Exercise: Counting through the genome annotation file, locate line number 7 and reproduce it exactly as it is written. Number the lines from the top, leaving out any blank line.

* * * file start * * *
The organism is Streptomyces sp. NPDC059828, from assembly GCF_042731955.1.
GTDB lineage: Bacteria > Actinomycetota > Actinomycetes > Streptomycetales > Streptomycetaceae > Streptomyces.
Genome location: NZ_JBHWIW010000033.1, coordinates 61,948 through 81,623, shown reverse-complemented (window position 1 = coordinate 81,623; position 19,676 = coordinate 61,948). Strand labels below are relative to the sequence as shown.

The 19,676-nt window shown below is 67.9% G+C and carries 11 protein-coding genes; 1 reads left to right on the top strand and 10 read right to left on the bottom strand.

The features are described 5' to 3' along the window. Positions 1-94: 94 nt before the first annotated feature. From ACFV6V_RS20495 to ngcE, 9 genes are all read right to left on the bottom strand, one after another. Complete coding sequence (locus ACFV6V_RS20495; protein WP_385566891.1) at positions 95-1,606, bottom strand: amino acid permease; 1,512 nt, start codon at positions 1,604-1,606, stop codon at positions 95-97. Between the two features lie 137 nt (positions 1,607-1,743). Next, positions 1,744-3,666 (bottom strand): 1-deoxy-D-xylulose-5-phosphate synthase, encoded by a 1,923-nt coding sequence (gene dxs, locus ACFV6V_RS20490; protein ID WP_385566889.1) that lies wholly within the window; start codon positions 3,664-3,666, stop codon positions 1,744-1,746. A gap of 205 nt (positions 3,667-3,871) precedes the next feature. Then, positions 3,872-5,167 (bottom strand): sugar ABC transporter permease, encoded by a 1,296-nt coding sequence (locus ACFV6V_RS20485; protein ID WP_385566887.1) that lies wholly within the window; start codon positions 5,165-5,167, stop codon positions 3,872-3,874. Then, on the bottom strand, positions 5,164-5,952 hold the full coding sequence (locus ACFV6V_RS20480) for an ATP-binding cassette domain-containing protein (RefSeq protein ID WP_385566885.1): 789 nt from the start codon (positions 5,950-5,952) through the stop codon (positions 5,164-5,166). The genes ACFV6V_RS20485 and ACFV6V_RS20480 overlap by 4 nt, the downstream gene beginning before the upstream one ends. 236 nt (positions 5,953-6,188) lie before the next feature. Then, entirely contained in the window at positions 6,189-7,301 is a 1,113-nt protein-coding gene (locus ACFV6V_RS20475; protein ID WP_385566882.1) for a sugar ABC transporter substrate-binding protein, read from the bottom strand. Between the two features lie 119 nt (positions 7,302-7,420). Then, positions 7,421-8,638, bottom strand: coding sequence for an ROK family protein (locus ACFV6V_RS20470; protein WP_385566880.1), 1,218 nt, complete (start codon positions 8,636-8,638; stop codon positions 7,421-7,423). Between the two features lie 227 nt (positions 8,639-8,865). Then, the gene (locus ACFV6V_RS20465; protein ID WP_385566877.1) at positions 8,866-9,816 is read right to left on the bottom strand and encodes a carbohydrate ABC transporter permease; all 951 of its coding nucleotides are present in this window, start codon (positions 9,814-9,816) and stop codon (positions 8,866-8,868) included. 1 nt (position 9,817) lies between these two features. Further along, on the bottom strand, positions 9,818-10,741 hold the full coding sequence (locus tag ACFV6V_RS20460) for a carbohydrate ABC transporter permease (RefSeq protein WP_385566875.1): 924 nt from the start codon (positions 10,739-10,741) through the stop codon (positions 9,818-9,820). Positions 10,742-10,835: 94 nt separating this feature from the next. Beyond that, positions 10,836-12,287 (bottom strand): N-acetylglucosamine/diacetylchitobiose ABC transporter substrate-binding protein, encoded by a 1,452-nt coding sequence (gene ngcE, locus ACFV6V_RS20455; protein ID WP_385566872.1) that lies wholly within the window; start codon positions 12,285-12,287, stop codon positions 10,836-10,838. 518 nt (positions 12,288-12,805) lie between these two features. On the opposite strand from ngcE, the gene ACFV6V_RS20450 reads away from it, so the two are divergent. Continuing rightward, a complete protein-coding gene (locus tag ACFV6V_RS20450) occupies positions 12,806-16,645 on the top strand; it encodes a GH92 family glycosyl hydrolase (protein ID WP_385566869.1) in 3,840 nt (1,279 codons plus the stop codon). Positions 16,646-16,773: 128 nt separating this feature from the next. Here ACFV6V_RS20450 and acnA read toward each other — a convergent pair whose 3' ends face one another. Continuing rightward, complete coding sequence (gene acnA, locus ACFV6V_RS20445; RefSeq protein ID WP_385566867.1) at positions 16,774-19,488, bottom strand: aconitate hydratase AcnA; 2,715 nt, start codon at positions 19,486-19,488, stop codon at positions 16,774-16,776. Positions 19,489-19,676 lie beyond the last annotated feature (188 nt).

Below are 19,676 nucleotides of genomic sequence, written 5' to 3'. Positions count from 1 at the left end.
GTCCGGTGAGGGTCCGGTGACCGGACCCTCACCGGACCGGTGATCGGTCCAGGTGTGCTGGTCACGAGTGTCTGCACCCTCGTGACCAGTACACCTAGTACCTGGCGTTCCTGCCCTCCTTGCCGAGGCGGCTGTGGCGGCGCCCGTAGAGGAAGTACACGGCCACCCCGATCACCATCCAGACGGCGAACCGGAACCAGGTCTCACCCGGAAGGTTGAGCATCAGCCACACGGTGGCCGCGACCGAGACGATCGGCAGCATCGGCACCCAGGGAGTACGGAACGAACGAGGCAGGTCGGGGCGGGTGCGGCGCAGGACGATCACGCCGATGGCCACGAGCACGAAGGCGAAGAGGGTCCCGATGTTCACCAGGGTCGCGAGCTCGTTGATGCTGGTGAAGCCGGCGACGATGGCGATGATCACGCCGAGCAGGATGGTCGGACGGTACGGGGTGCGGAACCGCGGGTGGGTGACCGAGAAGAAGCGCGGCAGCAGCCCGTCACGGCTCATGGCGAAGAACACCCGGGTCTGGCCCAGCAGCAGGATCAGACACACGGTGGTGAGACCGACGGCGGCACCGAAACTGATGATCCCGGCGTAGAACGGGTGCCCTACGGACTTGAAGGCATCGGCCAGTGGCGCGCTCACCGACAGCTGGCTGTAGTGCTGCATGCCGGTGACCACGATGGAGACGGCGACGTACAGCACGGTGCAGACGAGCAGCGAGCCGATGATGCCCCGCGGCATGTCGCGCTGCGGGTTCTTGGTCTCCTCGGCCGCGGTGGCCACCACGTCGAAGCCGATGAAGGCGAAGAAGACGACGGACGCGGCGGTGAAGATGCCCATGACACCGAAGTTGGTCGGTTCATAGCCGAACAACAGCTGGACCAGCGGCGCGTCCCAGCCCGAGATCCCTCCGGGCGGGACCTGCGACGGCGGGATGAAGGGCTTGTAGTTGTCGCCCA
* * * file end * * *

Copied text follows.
GTCCGGTGAGGGTCCGGTGACCGGACCCTCACCGGACCGGTGATCGGTCCAGGTGTGCTGGTCACGAGTGTCTGCACCCTCGTGACCAGTACACCTAGTACCTGGCGTTCCTGCCCTCCTTGCCGAGGCGGCTGTGGCGGCGCCCGTAGAGGAAGTACACGGCCACCCCGATCACCATCCAGACGGCGAACCGGAACCAGGTCTCACCCGGAAGGTTGAGCATCAGCCACACGGTGGCCGCGACCGAGACGATCGGCAGCATCGGCACCCAGGGAGTACGGAACGAACGAGGCAGGTCGGGGCGGGTGCGGCGCAGGACGATCACGCCGATGGCCACGAGCACGAAGGCGAAGAGGGTCCCGATGTTCACCAGGGTCGCGAGCTCGTTGATGCTGGTGAAGCCGGCGACGATGGCGATGATCACGCCGAGCAGGATGGTCGGACGGTACGGGGTGCGGAACCGCGGGTGGGTGACCGAGAAGAAGCGCGGCAGCAGCCCGTCACGGCTCATGGCGAAGAACACCCGGGTCTGGCCCAGCAGCAGGATCAGACACACGGTGGTGAGACCGACGGCGGCACCGAAACTGATGATCCCGGCGTAGAACGGGTGCCCTACGGACTTGAAGGCATCGGCCAGTGGCGCGCTCACCGACAGCTGGCTGTAGTGCTGCATGCCGGTGACCACGATGGAGACGGCGACGTACAGCACGGTGCAGACGAGCAGCGAGCCGATGATGCCCCGCGGCATGTCGCGCTGCGGGTTCTTGGTCTCCTCGGCCGCGGTGGCCACCACGTCGAAGCCGATGAAGGCGAAGAAGACGACGGACGCGGCGGTGAAGATGCCCATGACACCGAAGTTGGTCGGTTCATAGCCGAACAACAGCTGGACCAGCGGCGCGTCCCAGCCCGAGATCCCTCCGGGCGGGACCTGCGACGGCGGGATGAAGGGCTTGTAGTTGTCGCCCA